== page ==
On Bookish Habits

Tell me how you read, and I’ll tell you who you are.

It sounds simplistic but it’s true, in the way that so many simplistic things turn out to be. We humans are creatures of habit. So much of what we do—eat, sleep, work, socialize, to name a few—is governed by repetition. Even the most free-spirited among us have some measure of a routine. This is unsurprising: sameness brings comfort.

As do books. Which means that bookish habits are twice as comforting.

And because I am very lucky to have so many friends who are avid readers, I asked them to share a few of their bookish habits. Here are some of my favorites:

“If I’m going through a bad break-up, I make it a point to only read over-the-top romance novels. There is something about the voice of an overly dramatic heroine that makes me feel better about my continuous failed attempts at love at first swipe.”
—Magdalena C.

“I keep lists of each and every word I want to look up and then I never look them up…”
—Susan S.

“My habit is more of a rule: I exclusively read feminist books on my commute. I’ve noticed that people often check out what others are reading on the subway, so this way it’s like I’m stealthily recommending a socially relevant book to the entire city.”

—Caroline G.

“I read every page twice, to make sure I understand everything.”
—Nate H.

“I must read 4 books at the same time: a historical one, a silly one, one in Portuguese, and a biography. I’ll read one chapter of one and then make myself stop and go to the other, and so on. I follow this pattern at all times—even when I’m engrossed in a book that I don’t actually want to put down. According to my husband, I’m a fickle reader.”
—Bettina B.

“I only buy audiobooks told from a child’s POV. It’s something that I started doing when I became a grandmother. Usually, listening to a child’s voice makes me feel closer to my own grandkids—though sometimes it scares me a little. Some of the narrators are quite precocious!”
—Helen K.

“I check out paper books from the library, but I only spend money on e-books. It’s better for the environment, and that way my friends can’t borrow my copies. Don’t judge: they never return them.”
—Audrey B.

“During the bleak winter months I only pick up beach reads, preferably ones with glossy, bright covers. If I don’t have to work the next day, I make myself a piña colada—or three. Once I even put on a straw hat! My friends think it’s a ridiculous habit but if the novel is good enough I forget that it’s cold outside. Meanwhile, they’re still stuck with the snow.”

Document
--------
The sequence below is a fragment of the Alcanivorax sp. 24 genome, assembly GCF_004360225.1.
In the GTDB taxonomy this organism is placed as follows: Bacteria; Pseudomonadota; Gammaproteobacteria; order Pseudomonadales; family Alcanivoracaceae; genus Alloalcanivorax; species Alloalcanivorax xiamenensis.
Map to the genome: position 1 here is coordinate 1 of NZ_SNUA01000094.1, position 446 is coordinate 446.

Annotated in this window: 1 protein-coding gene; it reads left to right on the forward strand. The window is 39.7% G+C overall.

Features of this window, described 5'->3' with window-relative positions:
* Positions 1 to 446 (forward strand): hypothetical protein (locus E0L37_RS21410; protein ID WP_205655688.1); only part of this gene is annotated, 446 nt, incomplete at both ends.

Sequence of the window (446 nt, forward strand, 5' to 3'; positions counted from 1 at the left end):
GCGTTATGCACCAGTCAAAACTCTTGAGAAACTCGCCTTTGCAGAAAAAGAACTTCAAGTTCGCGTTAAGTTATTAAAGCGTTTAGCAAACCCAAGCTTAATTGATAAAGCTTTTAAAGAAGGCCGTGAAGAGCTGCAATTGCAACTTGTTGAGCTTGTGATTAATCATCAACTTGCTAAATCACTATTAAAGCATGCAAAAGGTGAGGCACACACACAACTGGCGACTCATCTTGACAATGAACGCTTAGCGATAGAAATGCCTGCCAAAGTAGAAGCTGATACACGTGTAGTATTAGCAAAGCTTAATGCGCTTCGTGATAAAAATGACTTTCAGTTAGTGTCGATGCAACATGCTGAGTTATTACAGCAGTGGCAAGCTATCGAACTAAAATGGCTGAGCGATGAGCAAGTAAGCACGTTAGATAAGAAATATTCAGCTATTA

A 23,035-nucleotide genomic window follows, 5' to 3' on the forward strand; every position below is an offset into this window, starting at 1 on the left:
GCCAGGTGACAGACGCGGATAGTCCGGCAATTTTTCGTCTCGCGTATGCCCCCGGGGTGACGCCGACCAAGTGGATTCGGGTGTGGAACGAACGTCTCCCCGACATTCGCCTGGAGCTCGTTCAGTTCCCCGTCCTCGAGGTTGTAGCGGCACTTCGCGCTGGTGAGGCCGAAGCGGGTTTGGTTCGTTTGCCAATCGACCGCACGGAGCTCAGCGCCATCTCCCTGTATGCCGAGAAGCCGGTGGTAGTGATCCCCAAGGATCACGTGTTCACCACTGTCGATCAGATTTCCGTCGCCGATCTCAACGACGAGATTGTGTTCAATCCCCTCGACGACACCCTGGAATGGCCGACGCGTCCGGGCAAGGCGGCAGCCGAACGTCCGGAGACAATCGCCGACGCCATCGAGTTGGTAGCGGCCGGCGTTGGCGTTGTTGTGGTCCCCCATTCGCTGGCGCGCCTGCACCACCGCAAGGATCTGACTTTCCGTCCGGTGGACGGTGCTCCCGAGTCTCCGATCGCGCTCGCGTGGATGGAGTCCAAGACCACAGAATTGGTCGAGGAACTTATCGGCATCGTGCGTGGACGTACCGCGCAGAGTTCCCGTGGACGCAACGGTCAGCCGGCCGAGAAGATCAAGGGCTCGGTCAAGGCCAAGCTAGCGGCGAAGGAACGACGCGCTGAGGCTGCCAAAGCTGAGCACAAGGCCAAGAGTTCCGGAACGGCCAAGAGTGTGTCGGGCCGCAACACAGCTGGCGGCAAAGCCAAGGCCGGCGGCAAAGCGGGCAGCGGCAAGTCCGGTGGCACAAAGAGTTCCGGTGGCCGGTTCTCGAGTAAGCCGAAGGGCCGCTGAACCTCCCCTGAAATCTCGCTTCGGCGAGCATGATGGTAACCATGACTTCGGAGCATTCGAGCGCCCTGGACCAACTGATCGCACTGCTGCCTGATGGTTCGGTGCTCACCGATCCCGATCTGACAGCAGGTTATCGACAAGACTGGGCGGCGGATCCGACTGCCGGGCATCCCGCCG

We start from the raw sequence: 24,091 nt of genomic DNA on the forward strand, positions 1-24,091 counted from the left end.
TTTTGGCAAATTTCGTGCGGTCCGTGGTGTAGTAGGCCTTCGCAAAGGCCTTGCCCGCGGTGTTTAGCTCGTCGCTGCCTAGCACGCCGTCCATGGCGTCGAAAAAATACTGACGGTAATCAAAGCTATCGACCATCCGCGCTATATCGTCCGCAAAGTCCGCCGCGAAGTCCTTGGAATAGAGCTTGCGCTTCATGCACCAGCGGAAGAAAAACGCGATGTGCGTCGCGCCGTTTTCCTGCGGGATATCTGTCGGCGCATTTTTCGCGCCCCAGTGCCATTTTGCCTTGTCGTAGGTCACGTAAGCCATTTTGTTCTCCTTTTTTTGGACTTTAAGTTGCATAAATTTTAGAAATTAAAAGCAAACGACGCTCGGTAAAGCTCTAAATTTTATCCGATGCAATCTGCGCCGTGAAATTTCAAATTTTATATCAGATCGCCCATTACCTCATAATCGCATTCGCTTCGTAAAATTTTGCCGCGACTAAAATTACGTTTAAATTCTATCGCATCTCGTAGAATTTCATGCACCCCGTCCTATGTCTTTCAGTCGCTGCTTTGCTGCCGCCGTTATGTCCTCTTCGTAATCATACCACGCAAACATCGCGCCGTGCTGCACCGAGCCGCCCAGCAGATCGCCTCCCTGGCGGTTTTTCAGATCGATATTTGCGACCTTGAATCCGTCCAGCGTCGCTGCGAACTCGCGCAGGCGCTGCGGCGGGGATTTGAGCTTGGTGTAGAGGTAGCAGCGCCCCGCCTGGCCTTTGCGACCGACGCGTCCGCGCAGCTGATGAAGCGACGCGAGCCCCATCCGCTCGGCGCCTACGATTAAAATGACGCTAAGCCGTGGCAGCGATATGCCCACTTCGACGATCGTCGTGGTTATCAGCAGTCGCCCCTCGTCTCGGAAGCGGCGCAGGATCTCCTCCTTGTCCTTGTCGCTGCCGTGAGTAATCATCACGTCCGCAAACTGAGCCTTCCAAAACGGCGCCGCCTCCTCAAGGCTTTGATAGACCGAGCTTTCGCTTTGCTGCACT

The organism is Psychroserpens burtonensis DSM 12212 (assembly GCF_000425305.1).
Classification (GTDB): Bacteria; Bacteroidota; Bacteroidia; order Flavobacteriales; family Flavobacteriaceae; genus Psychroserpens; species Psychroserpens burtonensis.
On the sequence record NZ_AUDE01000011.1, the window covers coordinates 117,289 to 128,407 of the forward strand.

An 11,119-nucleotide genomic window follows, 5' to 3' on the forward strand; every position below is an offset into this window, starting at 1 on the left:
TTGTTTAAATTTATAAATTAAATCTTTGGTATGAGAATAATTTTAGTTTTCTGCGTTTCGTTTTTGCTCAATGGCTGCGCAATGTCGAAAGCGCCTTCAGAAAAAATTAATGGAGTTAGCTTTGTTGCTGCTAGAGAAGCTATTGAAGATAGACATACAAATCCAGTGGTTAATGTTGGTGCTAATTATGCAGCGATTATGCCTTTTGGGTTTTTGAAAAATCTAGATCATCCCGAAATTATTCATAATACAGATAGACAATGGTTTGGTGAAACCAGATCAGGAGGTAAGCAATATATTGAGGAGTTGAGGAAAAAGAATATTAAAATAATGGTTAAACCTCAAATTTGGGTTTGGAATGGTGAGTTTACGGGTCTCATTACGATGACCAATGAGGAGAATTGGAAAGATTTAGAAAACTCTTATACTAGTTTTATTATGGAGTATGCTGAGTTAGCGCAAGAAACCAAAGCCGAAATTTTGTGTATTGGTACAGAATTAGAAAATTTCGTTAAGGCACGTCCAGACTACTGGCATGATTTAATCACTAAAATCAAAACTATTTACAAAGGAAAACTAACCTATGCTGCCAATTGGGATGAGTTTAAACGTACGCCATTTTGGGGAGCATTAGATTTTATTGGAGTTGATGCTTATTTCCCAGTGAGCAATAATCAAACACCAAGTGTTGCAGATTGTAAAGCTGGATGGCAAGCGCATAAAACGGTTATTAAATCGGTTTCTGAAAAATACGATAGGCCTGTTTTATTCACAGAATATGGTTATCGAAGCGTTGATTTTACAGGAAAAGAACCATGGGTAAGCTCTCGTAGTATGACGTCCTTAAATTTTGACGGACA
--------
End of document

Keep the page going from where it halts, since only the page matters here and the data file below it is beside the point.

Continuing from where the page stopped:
—Camilla N.

“When I travel I only read books by local authors. Sometimes it’s a challenge—like when I go to a small town I have to do quite a bit of research to find an author whose work has been translated into English. But it’s always worth it.”
—Fernanda F.

“I annotate. And by that I don’t mean that I occasionally underline a sentence or two. I’m serious about my notes: I use different colored highlighters, fine-point pens, and sticky notes. By the time I’m done with a book its fore edge looks like an exotic bird!”
—Cristina C.

“I only read fantasy before going to sleep because that gives me a better chance at dreaming about the novel’s magical land. It doesn’t always work, but when it does, it’s amazing! I once dreamt I was playing quidditch with my grandfather!”
—Lisa J.  

“I love trying new restaurants, but I used to feel super self-conscious about eating out by myself. A friend suggested I bring a book with me and it changed my life! Sometimes I even forget I’m alone. This one time I almost asked the hostess for a table for two.”
—Shoshanna H.

Do you like podcasts like This American Life, RadioLab, or Planet Money? Annotated is kinda like those, but for books. Go here to find out more, or click the image below:
Cecilia Lyra: Cecilia Lyra holds a Master’s Degree in Banking and Financial Law from Boston University, but she recently bid adieu to her life as a lawyer and professor of law to become a full-time writer. She blames this heretical career move on her nine-year-old self, who was bitten by the reading bug and began to dream about the day when she, too, would write a book. Cecilia moved to Canada in 2016 and has since fallen in love with The Great White North, and begun to use the interrogative utterance “eh” at the end of sentences. She hopes to soon be able to update this bio with information on her debut novel. When she isn’t devouring books, blogging for Book Riot, or writing, Cecilia can be found drinking wine, eating chocolate, and snuggling with her son, an adorable English Bulldog named Babaganoush. Cecilia claims to be allergic to exercise, cigarette smoke, and people who confuse feelings with opinions. She has been told by multiple people that it is odd that she and her sister live in the same building, though she strongly believes that said people do not require free babysitting and must be oblivious to the epicurean wonders of sharing a vacuum cleaner. While she is frequently charged with being a complainer (a riotously unfair accusation!), Cecilia is blissfully aware of how lucky she is to live in the beautiful and diverse Toronto with her husband and their aforementioned son. Follow her on Twitter: @ceciliaclyra.